Alright, buckle up, citizens of the world, because I want to share one of the banes of every employee’s existence: micromanagement.
Some might think, “Hey, what’s wrong with a little extra supervision?” Well, let me tell you, micromanagement is like putting training wheels on bikers who are ready to ride on their own.
You might avoid some scrapes and bruises, but you must learn to balance and pedal independently. For example, imagine trying to cook a delicious meal, but your boss stands over your shoulder, critiquing every move you make: “No, no, not like that; first, you must chop the vegetables like this. And why are you using that pan? You should be using this one.” You got so nervous that you burned the food and lost your appetite, and well, now you can experience what it feels like to be micromanaged.
“Micromanagement is the destroyer of momentum.” ― Miles Anthony Smith
Not only does micromanagement waste time, but it is also one of the most common signs of a bad manager or leadership; it also kills creativity and morale faster than you can say “team-building activity”. Feeling confident in your work is hard when you’re constantly second-guessed and corrected; it’s like trying to run a marathon with ankle weights; it’s tough because you need more confidence to feel passionate and motivated.
And let’s remember the poor supervisor who’s doing the micromanaging; let’s talk about their thankless job: they’re constantly hovering over their employees, ensuring everything is done; it’s like being a helicopter parent, but for adults — no wonder they end up burnt out and frazzled.
I have one piece of advice to all supervisors: trust your employees. You hired them for a reason, right? So let them spread their wings and fly. Sure, they might make mistakes, but that’s how they’ll learn and grow. And who knows? They might even surprise you with their skills and ingenuity. Tina Fey once said, “You can’t be that kid standing at the top of the waterslide, overthinking it. You have to go down the chute.” So let your employees go down the chute, and watch them soar, but the most important…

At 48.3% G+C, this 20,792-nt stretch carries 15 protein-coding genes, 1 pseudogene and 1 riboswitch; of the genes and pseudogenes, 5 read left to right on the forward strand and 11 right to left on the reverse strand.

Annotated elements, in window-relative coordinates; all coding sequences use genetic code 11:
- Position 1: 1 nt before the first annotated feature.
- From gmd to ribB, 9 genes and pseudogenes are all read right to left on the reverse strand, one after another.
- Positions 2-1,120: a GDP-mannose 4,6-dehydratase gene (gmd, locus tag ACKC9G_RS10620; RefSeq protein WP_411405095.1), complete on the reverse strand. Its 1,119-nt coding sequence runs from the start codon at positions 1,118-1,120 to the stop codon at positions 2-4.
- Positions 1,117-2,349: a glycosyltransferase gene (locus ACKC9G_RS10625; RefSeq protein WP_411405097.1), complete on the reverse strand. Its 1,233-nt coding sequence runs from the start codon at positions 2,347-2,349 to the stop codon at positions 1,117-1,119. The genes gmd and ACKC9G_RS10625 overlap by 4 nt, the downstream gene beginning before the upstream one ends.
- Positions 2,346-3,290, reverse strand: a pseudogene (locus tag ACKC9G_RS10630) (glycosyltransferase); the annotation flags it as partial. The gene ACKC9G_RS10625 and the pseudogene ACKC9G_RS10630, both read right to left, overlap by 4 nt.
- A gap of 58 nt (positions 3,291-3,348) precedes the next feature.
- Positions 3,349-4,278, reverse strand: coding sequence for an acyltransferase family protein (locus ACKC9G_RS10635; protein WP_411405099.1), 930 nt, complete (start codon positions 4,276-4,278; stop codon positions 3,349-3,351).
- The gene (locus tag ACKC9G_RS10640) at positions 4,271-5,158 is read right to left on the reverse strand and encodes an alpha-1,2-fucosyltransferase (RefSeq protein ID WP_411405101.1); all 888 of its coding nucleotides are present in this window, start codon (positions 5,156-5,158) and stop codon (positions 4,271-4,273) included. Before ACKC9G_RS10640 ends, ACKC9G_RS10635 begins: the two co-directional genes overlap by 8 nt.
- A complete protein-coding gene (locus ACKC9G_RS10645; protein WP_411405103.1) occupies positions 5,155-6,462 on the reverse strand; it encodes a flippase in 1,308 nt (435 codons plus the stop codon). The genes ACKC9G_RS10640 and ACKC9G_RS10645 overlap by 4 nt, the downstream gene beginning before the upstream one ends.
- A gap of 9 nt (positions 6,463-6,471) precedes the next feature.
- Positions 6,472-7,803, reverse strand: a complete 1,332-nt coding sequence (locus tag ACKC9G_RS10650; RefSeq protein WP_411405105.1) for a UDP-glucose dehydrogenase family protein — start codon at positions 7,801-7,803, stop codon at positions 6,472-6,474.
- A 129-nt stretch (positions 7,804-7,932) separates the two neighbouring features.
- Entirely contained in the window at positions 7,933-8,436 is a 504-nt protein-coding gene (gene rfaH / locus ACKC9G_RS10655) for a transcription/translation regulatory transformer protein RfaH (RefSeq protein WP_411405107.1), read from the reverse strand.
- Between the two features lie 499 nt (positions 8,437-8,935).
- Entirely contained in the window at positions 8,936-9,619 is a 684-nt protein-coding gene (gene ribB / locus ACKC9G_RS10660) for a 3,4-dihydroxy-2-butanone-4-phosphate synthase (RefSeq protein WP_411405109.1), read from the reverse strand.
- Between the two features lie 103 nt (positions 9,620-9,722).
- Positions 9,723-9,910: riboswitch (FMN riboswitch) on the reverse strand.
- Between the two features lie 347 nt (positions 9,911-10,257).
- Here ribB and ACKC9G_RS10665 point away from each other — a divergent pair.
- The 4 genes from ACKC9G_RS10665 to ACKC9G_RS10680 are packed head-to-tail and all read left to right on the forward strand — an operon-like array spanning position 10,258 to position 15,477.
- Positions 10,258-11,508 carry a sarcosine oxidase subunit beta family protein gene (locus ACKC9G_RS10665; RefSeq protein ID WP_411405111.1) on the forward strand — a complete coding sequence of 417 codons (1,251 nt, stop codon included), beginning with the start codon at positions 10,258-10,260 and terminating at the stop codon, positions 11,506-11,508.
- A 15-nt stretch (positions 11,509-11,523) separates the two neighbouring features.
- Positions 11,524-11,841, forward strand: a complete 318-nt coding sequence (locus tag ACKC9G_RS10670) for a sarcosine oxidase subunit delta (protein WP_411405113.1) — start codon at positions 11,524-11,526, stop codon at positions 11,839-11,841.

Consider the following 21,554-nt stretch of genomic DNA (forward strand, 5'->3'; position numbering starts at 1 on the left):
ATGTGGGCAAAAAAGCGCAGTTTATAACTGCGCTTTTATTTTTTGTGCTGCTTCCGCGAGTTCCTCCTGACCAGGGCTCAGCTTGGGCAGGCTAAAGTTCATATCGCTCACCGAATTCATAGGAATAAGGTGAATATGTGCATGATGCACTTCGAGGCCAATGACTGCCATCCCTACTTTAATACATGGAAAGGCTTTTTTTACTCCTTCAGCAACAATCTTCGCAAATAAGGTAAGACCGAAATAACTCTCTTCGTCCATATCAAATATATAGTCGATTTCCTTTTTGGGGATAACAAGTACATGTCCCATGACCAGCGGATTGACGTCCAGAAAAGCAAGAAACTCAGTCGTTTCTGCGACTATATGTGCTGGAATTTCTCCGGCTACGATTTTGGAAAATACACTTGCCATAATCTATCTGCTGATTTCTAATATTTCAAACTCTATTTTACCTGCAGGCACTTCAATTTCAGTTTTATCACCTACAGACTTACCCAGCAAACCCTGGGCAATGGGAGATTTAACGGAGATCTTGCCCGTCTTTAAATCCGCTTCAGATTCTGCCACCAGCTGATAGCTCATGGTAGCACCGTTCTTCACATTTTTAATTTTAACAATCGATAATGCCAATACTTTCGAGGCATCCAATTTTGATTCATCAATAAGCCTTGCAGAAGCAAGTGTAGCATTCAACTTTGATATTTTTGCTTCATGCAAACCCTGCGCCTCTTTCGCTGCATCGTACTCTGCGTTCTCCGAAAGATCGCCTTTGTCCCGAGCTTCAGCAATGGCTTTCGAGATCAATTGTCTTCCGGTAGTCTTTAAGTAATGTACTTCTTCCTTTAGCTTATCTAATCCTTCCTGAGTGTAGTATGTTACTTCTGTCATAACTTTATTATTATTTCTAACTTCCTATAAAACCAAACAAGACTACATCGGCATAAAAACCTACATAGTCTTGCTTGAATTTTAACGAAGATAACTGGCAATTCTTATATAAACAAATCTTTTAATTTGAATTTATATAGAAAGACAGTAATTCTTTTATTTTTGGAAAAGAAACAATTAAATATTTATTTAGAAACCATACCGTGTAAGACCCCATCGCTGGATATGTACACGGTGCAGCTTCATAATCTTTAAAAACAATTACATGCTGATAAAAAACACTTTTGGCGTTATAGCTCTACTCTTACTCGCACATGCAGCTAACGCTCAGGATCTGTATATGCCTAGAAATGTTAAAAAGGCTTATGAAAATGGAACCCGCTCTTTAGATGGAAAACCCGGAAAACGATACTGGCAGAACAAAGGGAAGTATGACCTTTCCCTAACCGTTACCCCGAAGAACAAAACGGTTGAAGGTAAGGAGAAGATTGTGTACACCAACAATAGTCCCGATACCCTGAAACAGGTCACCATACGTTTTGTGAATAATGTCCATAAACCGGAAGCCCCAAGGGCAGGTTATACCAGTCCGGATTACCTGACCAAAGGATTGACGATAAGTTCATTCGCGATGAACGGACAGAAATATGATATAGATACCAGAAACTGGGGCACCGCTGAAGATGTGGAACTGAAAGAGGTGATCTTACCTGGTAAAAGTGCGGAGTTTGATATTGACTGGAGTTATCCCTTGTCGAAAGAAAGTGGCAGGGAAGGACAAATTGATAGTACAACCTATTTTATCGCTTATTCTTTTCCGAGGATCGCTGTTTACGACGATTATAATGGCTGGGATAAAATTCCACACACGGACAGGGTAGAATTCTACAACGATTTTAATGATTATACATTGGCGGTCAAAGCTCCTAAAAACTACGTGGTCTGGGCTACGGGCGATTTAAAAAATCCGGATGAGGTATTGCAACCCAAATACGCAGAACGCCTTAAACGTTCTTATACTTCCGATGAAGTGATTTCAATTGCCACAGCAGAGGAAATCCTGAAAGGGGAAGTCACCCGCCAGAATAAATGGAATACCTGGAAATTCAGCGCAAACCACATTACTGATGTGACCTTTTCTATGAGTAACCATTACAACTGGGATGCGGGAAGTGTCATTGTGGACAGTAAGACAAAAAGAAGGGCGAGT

… let’s transform all the micromanagement into supportive leadership for better workplaces.
In this leadership style, a supervisor doesn’t simply delegate tasks and receive results but instead supports an employee until the task’s completion. Supportive leadership will increase employees’ morale, motivation, and productivity; Doing it, you can promote a positive work environment where employees feel valued and empowered, and it will result in higher job satisfaction and retention. Additionally, supportive leaders can help develop their team’s skills and abilities, contributing to the growth and success of the entire organization.
Thanks for reading! This post was published originally on Medium.